Chemicals, (including trichloroethylene, perchlorate, hydrazine), and radionuclides have migrated by sediment transport in surface water runoff from the SSFL to offsite areas. In general, maximum concentrations have been detected just outside the SSFL property boundary; concentrations decrease rapidly with increasing distance from the facility. The area surrounding the SSFL is rugged and hilly and not easily accessible to persons in the nearby community, however, many individuals and families live in those communities known as Santa Susana Knolls and Box Canyon, as the communities and homes were created prior to the Second World War. There is a limited likelihood that persons in the community would come into contact with chemicals and radionuclides in soils and sediment just offsite of the SSFL as according to ATSDR's initial preliminary draft report. In addition, maximum concentrations of chemicals and radionuclides at these offsite areas are not at levels that would result in adverse human health effects if human exposure were to occur [DeRosa, 1997; ATSDR, 1997b, 1998]; however, the ATSDR report addressed above, was a preliminary draft as is the 1999 report, and the agency's later information expresses concerns that chemicals and radionuclides have now been found in samples collected in more distant residential or recreational areas surrounding the SSFL, including the Brandeis-Bardin Institute, Simi, and Santa Susana, at levels that would result in adverse human health effects if any human exposure were to occur in these offsite areas. Problematic is the fact that Perchlorate has now been discovered by the Department of Toxic Substance Control offsite at multiple monitoring wells located in residential communities within Chatsworth, Simi, and Santa Susana, thus, DTSC now officially links the contamination to Rocketdyne SSFL and further states that the field lab may never be clean nor will its area be released for residential use. ATSDR now reports its agency is more concerned about perchlorate contamination from the open field laboratory inasmuch as the toxin has migrated offsite at levels above Federal and State of California safe drinking water regulations. The final published discovery and report of the Rocketdyne Community Resident Health Study, which examines exposure pathways to longtime residents of SSFL contaminants directly linked by DTSC to the open field lab site, which was caused by decades of engine testing, will be published during the spring of 2004.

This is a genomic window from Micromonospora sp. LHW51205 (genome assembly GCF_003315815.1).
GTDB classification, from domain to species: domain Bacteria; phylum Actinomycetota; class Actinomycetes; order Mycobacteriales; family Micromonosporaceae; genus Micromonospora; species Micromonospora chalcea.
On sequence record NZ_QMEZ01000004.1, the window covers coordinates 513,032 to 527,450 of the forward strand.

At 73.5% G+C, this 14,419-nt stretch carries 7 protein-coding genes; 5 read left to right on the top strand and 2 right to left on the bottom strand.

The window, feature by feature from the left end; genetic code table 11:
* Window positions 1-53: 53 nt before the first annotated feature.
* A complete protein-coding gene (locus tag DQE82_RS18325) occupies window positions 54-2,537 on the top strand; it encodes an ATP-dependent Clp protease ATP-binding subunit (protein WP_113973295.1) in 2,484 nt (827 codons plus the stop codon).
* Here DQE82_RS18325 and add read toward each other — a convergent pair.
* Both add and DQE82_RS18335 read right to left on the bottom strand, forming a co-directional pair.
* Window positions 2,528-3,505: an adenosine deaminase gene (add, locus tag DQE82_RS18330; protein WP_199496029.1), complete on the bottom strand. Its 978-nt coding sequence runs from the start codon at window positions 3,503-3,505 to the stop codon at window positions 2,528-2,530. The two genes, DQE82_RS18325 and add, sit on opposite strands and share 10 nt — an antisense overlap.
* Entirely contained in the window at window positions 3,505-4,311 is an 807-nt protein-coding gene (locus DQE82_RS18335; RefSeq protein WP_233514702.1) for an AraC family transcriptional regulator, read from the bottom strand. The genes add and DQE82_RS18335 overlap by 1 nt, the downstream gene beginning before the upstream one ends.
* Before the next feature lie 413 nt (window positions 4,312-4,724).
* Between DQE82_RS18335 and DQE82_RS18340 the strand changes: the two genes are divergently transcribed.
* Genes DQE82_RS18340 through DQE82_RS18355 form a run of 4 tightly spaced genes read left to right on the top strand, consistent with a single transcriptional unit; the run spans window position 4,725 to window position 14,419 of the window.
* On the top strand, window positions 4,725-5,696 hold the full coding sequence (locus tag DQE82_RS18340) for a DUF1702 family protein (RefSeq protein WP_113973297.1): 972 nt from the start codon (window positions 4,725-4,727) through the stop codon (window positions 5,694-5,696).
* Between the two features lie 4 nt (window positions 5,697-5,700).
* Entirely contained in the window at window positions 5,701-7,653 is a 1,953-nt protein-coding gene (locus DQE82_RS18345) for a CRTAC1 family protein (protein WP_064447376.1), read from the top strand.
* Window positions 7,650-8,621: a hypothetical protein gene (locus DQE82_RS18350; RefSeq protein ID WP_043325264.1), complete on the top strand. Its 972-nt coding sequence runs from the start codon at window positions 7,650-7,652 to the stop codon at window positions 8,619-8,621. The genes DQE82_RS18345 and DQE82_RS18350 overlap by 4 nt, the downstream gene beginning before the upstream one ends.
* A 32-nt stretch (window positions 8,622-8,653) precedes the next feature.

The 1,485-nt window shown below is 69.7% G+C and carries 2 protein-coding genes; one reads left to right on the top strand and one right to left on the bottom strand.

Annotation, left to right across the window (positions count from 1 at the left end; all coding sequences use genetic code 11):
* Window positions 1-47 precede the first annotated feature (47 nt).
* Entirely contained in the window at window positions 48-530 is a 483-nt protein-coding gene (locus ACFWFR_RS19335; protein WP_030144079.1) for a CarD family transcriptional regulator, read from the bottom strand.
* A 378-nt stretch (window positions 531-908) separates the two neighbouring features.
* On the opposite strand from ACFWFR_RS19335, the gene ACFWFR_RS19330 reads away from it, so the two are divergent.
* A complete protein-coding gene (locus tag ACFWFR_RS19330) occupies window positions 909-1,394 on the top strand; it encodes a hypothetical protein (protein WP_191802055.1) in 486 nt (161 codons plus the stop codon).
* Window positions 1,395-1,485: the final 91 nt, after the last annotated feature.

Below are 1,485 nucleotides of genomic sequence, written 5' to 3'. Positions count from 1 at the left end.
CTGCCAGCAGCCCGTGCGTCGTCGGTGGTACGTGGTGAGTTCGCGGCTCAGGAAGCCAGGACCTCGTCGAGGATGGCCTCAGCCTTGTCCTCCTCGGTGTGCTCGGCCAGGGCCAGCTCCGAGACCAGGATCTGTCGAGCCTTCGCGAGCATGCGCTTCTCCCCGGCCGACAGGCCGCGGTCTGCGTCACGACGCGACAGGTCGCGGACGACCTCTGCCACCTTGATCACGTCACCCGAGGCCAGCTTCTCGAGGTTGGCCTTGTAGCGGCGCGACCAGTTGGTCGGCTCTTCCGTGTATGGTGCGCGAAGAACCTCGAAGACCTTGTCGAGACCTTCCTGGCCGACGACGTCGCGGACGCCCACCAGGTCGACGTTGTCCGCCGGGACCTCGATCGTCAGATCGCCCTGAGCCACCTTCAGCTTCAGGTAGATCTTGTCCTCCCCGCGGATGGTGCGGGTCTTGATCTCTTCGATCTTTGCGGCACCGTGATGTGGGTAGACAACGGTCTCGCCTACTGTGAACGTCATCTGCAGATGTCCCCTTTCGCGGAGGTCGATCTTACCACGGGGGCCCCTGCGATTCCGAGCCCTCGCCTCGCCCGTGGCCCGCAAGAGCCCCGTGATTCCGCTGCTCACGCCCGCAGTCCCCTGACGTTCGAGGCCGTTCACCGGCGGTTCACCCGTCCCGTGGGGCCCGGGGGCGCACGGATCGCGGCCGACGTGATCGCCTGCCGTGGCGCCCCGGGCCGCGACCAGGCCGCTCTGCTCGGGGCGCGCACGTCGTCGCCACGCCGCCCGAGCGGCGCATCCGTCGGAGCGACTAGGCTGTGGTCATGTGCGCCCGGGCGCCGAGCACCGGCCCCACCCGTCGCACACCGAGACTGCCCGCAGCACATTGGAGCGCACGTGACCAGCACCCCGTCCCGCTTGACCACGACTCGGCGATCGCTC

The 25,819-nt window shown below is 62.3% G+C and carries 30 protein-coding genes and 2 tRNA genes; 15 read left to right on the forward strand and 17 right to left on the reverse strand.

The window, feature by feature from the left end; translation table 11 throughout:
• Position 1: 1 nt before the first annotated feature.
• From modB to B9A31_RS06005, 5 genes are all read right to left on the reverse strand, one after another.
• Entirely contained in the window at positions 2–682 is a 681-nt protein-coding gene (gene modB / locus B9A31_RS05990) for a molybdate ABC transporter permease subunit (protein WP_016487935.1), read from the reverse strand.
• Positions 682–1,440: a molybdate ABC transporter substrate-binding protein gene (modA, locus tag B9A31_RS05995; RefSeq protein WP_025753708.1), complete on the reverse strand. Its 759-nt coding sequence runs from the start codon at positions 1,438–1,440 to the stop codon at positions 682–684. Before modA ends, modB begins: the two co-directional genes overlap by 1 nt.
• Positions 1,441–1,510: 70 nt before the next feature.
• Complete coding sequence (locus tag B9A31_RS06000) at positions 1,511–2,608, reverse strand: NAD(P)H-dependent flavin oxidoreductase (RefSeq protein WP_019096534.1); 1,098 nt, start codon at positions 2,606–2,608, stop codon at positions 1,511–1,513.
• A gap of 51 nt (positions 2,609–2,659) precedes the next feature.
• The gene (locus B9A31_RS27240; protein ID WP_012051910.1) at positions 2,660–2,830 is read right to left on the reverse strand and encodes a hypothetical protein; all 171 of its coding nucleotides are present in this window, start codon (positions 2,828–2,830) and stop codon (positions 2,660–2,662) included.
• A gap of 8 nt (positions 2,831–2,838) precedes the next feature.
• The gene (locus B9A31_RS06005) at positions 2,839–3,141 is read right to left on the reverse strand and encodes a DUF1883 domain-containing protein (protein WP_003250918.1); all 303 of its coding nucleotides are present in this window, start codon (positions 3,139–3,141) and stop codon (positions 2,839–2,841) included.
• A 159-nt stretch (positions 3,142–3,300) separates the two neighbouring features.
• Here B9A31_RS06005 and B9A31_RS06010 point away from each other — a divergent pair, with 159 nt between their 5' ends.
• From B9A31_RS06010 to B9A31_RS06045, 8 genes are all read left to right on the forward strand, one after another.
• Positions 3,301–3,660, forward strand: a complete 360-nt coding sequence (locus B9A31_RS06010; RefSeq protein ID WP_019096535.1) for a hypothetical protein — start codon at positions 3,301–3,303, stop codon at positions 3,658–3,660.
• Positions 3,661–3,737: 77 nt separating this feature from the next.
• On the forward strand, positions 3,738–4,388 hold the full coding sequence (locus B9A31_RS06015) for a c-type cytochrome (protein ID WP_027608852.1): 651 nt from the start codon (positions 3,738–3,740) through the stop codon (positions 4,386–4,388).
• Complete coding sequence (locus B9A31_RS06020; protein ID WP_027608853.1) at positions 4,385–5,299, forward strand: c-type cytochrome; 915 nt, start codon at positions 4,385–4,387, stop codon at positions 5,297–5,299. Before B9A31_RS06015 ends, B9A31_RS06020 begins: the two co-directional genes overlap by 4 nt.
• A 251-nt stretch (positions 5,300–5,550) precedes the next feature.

Contaminated water may have been used in fire-fighting efforts
Radionuclides may have been released during the fires near and adjacent to the Santa Susana Field Lab. These blazes burned more than 800 acres (3 km²) within the Bell Canyon, Parker, Sage, and Ahmanson Ranches, as well as portions of the Santa Susana Mountain Range. More than 200 firefighters worked to contain the fires which came within one mile (1.6 km) of the Rocketdyne/Boeing Santa Susana Field Lab, (SSFL). The water used from the Rocketdyne Silver Nale Holding Pond to extinguish the blazes came from Outfall #02 near Bell Canyon, and that is water that has been discovered to be contaminated with radioactive and non-radioactive hazardous toxic wastes. The Agency for Toxic Substance Disease Registry, (ATSDR), noted their concern about the potential of deep fracture flow from the SSFL contaminated water, and expressed concern about the level of contaminants found in water from Outfall #02 in their preliminary draft of 03, December, 1999.
Many residents unaware of possible dangers
Residents of the field lab's surrounding communities were never notified of the activities taking place at the open field lab, nor were they ever notified of the nuclear materials used during spills, accidents or releases, and are now subjects of study regarding contaminant exposure from SSFL by UCLA.